...And I was just telling The Boss about how the medevac flights had dropped off. Somehow, I knew it wouldn't be long until we were called again. I wasn't wrong. Got the call Sunday morning at 10:30. An MVA (that's police/medical people short-hand for motor vehicle accident).
We have a total of...oh, eight, maybe nine cars/trucks on Guanaja and maybe as many small motorcycles, most of them on the road between Savannah Bight and Mangrove Bight. I personally have been in the back of a stake-body truck over there, jammed in with a bunch of other guys, women and children, thinking to myself that if the driver so much as goes off into a ditch it's gonna be ugly.
These people here do not know how to drive. There are no driver education schools. They have no sense of "keep right." Many guys assume that they can drive a boat, so driving a car should be a piece of cake. One of the things I have feared is that with the proliferation of cars on Guanaja there would be accidents. There'll be single-vehicle accidents (car runs off road into tree), vehicle/vehicle, and vehicle/pedestrian accidents. With these accidents are going to come injuries.
But we have just a couple of medical clinics here, and they can provide only a limited amount of care. Anything more serious than a few stitches and you're in trouble, bub. Which is where we come in: There are no commuter airline flights in or out of Guanaja on Sundays, so the helicopter is really the only realistic way off the island. The wind has been blowing lately, and the seas have been miserably rough. Boat rides can be downright dangerous for otherwise healthy people. Hit a big wave while sitting in the wrong position can throw your back out, big time. (Don't ask my how I know. But I do not sit down in rough water anymore; I only stand.)
What scares me...and I mean that literally...is that the number of vehicles here will grow faster than our medical facilities can handle the inevitable accidents. I.E., people are going to die. It's as simple as that. As great as the helicopter is, it can't work miracles. Ours is not one of these "flying emergency rooms" like a lot of air ambulances today. With ours, we yank the seats out and put a stretcher in and go, baby!
But we are not a commercial operation. Plus, our availability is not guaranteed. The lack of a small part can keep us grounded for a protracted period of time. It weighs heavily on me. I'd hate to have to turn a flight down for someone with a dire need. Luckily this helicopter is pretty dependable. It's an incredible ship, and I've grown quite fond of it.
As a side and lighter note, I should point out that the marvelous FH1100 helicopter was the first helicopter used as a dedicated air-ambulance in the United States way back in 1969. It was the model chosen for a special year-long demonstration in the state of Mississippi, funded by the U.S. Department of Transportation. It provided 24/7 statewide helicopter air ambulance coverage. You can read about it here on this page of the factory's website www.fh1100.com (but basically I just told you all about it). It's an interesting story, and it proved the value of using helicopters as air ambulances - as if that needed proving. Now, nearly forty years later they are commonplace in virtually every community, even tiny little Guanaja, Bay Islands, Honduras. Sort of.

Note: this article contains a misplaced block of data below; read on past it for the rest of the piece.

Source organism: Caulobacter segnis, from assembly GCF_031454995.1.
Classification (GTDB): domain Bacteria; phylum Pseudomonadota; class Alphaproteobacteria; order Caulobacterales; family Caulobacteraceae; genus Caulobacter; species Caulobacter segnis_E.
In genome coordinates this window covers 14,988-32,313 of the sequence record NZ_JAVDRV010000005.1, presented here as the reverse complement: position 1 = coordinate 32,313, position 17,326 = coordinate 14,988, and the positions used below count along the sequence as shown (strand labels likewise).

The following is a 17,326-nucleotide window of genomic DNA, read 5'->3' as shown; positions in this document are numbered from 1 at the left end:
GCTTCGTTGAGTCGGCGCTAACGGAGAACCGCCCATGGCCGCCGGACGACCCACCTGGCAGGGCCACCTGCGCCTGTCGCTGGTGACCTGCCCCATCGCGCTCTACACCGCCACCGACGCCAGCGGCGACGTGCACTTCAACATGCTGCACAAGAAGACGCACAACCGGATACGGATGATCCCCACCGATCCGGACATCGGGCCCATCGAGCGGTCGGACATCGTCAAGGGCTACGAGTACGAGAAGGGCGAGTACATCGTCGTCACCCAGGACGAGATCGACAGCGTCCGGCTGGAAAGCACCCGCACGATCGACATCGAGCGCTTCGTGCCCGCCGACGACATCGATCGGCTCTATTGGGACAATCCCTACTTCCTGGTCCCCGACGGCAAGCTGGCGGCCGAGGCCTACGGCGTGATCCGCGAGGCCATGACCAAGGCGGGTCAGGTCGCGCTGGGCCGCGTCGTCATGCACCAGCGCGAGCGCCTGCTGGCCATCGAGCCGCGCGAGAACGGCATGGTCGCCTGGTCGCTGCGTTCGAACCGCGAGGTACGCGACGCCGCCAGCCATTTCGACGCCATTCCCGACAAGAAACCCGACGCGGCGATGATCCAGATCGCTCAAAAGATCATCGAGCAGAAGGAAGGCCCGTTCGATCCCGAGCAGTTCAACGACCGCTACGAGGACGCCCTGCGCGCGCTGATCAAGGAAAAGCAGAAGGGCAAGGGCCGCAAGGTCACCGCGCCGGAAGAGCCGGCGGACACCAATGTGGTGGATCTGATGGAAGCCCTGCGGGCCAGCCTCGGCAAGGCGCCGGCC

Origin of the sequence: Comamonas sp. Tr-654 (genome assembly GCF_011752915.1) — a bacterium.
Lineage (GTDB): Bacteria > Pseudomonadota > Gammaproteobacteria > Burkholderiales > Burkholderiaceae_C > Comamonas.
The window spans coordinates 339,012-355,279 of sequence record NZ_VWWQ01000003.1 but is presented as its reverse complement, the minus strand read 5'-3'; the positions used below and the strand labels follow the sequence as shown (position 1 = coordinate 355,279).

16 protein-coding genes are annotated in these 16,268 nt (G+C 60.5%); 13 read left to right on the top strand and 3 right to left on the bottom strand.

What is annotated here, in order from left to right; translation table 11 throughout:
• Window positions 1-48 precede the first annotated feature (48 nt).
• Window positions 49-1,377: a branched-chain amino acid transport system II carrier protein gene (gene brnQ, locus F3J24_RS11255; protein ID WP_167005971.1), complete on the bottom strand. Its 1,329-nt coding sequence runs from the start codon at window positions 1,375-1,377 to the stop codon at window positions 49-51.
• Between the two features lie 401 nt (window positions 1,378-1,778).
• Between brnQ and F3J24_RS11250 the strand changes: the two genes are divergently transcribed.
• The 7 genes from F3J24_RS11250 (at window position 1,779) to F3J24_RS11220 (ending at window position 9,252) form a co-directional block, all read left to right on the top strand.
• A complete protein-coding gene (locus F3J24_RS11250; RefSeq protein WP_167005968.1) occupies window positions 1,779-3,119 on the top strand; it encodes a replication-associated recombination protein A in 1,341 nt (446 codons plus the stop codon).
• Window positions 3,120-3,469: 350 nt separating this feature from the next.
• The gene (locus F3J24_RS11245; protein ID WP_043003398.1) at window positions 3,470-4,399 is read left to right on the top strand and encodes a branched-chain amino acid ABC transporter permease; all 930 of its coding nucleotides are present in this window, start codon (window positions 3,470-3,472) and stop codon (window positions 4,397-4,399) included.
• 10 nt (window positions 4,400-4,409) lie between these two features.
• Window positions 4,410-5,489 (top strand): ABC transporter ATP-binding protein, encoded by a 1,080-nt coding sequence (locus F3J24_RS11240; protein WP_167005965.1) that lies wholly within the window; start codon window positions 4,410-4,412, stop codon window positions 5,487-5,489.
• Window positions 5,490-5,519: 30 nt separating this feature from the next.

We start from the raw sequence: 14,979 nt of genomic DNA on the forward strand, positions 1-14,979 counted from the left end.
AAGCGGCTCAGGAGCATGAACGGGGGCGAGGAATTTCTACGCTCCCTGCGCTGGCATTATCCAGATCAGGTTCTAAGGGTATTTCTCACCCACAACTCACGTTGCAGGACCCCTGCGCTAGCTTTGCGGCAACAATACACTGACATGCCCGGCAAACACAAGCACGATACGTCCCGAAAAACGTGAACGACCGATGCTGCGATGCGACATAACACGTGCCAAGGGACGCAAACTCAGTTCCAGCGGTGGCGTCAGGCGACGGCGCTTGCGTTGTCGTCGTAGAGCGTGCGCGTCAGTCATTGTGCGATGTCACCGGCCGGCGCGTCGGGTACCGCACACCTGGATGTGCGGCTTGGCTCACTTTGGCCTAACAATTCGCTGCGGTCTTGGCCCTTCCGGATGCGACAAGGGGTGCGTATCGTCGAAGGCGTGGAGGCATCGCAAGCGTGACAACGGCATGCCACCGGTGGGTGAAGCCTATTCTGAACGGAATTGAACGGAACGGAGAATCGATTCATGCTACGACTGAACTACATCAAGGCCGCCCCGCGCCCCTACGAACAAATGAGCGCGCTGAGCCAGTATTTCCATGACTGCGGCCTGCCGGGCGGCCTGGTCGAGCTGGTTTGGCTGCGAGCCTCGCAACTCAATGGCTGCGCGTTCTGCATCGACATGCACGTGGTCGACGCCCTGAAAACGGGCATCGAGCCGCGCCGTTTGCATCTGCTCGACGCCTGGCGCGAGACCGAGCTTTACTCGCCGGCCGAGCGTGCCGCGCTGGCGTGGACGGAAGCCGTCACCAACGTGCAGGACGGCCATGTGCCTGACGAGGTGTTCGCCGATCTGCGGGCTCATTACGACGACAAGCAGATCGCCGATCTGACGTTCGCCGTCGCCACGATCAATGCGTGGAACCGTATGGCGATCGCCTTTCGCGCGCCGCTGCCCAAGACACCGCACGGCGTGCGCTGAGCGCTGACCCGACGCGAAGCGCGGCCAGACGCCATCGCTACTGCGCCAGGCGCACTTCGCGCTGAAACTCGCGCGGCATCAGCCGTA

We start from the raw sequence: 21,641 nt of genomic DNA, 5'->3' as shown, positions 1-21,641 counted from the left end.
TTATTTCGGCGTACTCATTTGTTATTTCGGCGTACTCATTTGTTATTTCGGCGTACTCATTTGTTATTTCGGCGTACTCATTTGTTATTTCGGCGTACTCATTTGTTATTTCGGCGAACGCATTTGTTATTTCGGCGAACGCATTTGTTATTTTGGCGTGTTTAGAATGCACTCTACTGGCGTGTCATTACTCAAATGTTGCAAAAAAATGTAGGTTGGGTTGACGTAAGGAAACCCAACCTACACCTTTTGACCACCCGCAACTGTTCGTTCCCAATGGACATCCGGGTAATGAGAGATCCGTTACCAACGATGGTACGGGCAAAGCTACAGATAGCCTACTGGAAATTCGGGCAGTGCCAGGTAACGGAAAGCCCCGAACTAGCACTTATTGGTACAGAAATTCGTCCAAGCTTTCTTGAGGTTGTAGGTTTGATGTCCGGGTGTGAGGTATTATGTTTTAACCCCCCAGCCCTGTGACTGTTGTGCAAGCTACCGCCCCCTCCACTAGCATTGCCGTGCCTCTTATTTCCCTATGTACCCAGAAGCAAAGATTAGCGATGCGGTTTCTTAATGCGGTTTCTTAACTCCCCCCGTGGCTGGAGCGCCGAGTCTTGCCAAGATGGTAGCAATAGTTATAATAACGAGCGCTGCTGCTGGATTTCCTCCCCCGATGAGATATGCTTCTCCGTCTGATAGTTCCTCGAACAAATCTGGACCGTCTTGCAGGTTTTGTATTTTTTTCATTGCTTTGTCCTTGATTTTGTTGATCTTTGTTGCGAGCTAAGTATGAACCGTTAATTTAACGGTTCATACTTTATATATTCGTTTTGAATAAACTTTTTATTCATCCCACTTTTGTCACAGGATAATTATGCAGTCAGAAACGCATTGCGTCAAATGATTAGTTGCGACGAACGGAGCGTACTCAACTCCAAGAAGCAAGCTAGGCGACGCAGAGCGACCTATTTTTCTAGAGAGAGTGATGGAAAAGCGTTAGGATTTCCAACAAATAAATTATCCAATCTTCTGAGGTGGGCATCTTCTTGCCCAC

During Project CARE-SOM, the FH1100s and its medical crews were often the first ones on the scene after the police. "Snatch and run." When I worked at the factory I got to know one of the pilots who flew on the project, and the stories he could tell!
Things have changed. These days, when the "EMS" (Emergency Medical Service) helicopter is usually called to a scene, it will not be the "first-responder." There will always be ground medical crews there who'll stabilize the injured and prepare them for transport, whether it be air or ground. At that point the decision will be made. This just makes good medical sense.
The guy yesterday is the father of one of our workers. He was on a motorcycle that somehow came together with a car at a blind spot in the road. And they said he was hurt bad - needed the helicopter ASAP. I hustled out the door to get the helicopter ready and get my stuff together.
The rendevouz point was the soccer field in Savannah Bight, exactly the same place I dropped off Marcos when I brought him up from La Ceiba. I've mentioned before that I don't like these "site-landings" as we call them. The helicopter always attracts a lot of attention and draws a big crowd. There are no police here, so needless to say there is no crowd control. There is always the danger of someone walking into my tail rotor, so I'm extremely paranoid.
As I circle over the soccer field, I see the crowd around the injured man, and more headed that way from all compass points. I sigh to myself; it's going to be a zoo. When I delivered Marcos home, it was pandemonium as soon as I shut down. Surprisingly, oddly, the mob is somber and extremely well-behaved. They respectfully stand back and let the guys do their work of loading the man into the ship. And the man is in pretty bad shape, they did not exaggerate. Perhaps the people are aware of the gravity of the situation. Kids do mill around, but they give the helicopter (which I leave running) room. It's strange.
I assure my employee that I will have his father in the hospital in 45 minutes. He looks at me gratefully and says thanks. The man's wife climbs in next to her husband and we beat-feet out of there as fast as my little helicopter will go.
The actual flight is uneventful. In fact it is a beautiful day and flight. I can see the mainland as soon as I take off. And it strikes me that as great a flight as this is, my passengers cannot enjoy it. Alas, that's the dichotomy of the air ambulance.